Sunday, March 30, 2008

The glass landscape

Walking Norris Street as it approached the low water level crossing of Butte Creek, I noticed that there was new ground cover along the Garden Street corner. Looked like salt and pepper, not your usual tan decayed granite gravel. You can see the difference at the top of the picture above.

Intrigued, I moved in closer. Aha. Shattered glass, about the same size as the usual gravel. But clear, with scattered remnants of beer and wine bottles. Even the occasional blue medicine container from the past. The only item missing: glass that has been sitting in the Arizona sun long enough to turn purple. In any event, an interesting use for yesterday's glass. Prescott College turf; it figures.

You must understand that the city does recycle. Some plastics. Cardboard and paper. No glass, however. I'm willing to bet that this bin over at PC's recycling set-up is possibly the only place for abandoned glass in town. After a not-so-quick visit to consult with The Google, I find that recycled glass landscaping is apparently neither that new nor that remarkable; over 133K links. Just new to me. My idea of what to do with used glass? Throw it into a rapids or over a seaside cliff. The one season I lived by the sea down in Florida, finding translucent glass shards was always a thrill! But I guess that mulch will do.

And, speaking of mulch, oh what lovely looking heaps of mulch there were at the PC recycling center. Too bad that there isn't a service one could call to send a chipper with operator around the neighborhoods to return sticks and grass and pine needles to the earth, rather than burning or stashing them forever in a landfill.

Linking: Interesting data on water allocation in Arizona in the Courier. Worth a read.


Anonymous said...

Interesting post. Glass is recycled here in Germany. There are containers, by color of glass, for disposal. The Germans also charge a deposite for many of the drink bottles, so even though it's a pain to return them, you get your money back.

Antipodean Curmudgeon said...

I recollect picking up a nicely worn and sandblasted piece of purple milk of magnesia bottle on the sandy shore of Lake Michigan in down town Chicago in ought 49. I think I made it skip 4 times.


Flutterby said...

Very interesting use of glass. There are companies that make countertops and flooring from recycled glass bottles. Those products are very attractive and had I known about the countertops before I remodeled my bathroom, that's what I would have chosen.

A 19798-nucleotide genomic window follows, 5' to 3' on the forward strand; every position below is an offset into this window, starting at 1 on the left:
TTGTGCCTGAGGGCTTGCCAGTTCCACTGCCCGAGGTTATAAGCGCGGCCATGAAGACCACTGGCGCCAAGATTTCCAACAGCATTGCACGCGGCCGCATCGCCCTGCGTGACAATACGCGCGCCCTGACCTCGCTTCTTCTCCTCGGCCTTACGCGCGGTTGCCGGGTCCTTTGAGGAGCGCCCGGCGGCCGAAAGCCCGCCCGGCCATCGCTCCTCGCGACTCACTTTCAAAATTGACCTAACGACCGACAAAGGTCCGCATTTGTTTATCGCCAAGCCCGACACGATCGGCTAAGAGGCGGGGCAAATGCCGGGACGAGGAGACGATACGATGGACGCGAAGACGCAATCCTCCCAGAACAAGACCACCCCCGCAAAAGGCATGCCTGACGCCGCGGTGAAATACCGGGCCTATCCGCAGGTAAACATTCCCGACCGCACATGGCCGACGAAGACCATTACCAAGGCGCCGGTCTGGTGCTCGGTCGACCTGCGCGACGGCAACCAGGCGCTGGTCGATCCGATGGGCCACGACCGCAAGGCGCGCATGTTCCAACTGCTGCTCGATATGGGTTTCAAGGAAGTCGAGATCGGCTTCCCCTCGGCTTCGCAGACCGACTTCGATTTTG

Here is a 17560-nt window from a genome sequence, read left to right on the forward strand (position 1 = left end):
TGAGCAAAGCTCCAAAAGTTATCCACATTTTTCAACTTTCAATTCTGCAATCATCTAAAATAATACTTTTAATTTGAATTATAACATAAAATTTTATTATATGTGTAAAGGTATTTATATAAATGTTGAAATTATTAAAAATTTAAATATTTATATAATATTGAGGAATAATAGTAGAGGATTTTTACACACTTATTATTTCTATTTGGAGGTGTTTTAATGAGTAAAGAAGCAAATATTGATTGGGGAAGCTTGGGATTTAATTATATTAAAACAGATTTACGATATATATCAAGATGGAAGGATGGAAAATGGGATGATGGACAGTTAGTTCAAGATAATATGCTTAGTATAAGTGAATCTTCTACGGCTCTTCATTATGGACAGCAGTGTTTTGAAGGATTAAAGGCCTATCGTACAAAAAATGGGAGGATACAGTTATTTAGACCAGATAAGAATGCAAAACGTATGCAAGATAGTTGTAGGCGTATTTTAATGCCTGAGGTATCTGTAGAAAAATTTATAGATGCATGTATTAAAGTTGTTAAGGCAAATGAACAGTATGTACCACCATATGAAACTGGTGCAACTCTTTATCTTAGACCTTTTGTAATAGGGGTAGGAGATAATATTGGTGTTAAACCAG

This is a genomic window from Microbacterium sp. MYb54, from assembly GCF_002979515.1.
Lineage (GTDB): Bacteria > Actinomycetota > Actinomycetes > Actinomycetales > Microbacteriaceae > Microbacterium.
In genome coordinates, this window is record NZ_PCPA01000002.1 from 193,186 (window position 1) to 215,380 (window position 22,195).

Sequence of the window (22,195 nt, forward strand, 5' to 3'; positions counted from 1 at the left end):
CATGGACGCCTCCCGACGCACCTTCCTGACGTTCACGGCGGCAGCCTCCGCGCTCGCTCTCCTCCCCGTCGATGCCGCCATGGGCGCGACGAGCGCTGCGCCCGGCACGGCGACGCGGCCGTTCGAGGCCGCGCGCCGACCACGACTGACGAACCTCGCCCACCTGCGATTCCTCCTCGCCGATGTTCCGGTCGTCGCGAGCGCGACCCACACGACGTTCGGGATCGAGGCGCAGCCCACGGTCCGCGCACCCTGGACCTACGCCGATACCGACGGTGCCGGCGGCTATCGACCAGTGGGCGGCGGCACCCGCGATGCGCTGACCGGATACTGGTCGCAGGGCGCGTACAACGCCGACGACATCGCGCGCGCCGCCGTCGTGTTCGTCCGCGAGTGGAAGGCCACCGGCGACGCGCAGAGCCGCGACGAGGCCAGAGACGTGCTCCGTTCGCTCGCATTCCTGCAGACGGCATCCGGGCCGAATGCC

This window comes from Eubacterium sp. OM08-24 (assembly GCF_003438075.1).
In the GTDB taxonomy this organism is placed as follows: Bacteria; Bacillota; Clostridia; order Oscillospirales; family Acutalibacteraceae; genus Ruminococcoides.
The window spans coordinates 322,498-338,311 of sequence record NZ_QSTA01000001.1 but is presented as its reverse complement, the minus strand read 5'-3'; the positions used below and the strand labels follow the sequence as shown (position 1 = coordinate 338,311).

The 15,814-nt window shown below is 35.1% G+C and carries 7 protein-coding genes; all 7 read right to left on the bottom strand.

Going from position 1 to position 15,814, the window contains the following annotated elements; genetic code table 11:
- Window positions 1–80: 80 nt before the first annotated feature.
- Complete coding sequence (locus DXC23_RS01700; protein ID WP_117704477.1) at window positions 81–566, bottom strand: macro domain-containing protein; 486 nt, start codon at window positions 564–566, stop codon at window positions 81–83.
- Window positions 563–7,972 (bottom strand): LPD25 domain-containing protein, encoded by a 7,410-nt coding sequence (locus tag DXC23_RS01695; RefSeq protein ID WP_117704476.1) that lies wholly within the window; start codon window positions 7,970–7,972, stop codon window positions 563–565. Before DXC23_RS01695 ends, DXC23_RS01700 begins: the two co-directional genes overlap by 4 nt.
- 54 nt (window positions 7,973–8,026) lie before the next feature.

Clever these recycling people.

Anonymous said...

Excellent post, GJ. Gives me some ideas for re-landscaping our backyard. To recycle glass bottles, we use a service called RePlanet. They have "outlets" at local grocery stores. We get cash for our cans, plastic and glass bottles.

And, Flutterby just told me something new: countertops and floors from glass! My, my.

~Anon in AV

DDD said...

Glass is recycled in Prescott! There are bins outside of the Sundog Ranch Road Transfer Station. Supposedly all the bins that were around town for glass were removed because of liability issues. As you may have noticed there was always lots of broken glass surrounding the bins. Since most were located in retail store parking lots, it's easy to see why they would be moved. According to the City:
Glass can be recycled at the City of Prescott Transfer Station, which is located at 2800 Sundog Ranch Road, just north of Prescott Lakes Parkway, off Highway 89. There are three bins located outside of the Transfer Station gates to accommodate after-hours recycling. Recycle clear, green and brown food and beverage containers only, rinsed out, with caps removed. Labels are okay. NO window glass, glassware, tableware, ceramics or light bulbs.

Granny J said...

steve -- Having to return glass bottles would really put a crimp in my walking!

bro -- was it a deep purple? I'm trying to visualize that blue glass with a layer of violet from the sun.

flutterby -- apparently they make a terrazzo-like surface using glass bits and epoxy. Similar to so-called cultured marble. But the prettiest stuff comes, not from recycled consumer glass bottles but from over runs at the glass factory, where the colors are more varied.

anon av -- if you plan to DIY,do read the link I posted...

Granny J said...

ddd -- I didn't know about the Sundog recycle bins. Again, count me out as I don't drive. And, no tableware? I wonder why. They'll miss out on my lovely Mexican red glasses if I'm so unlucky as to break one.

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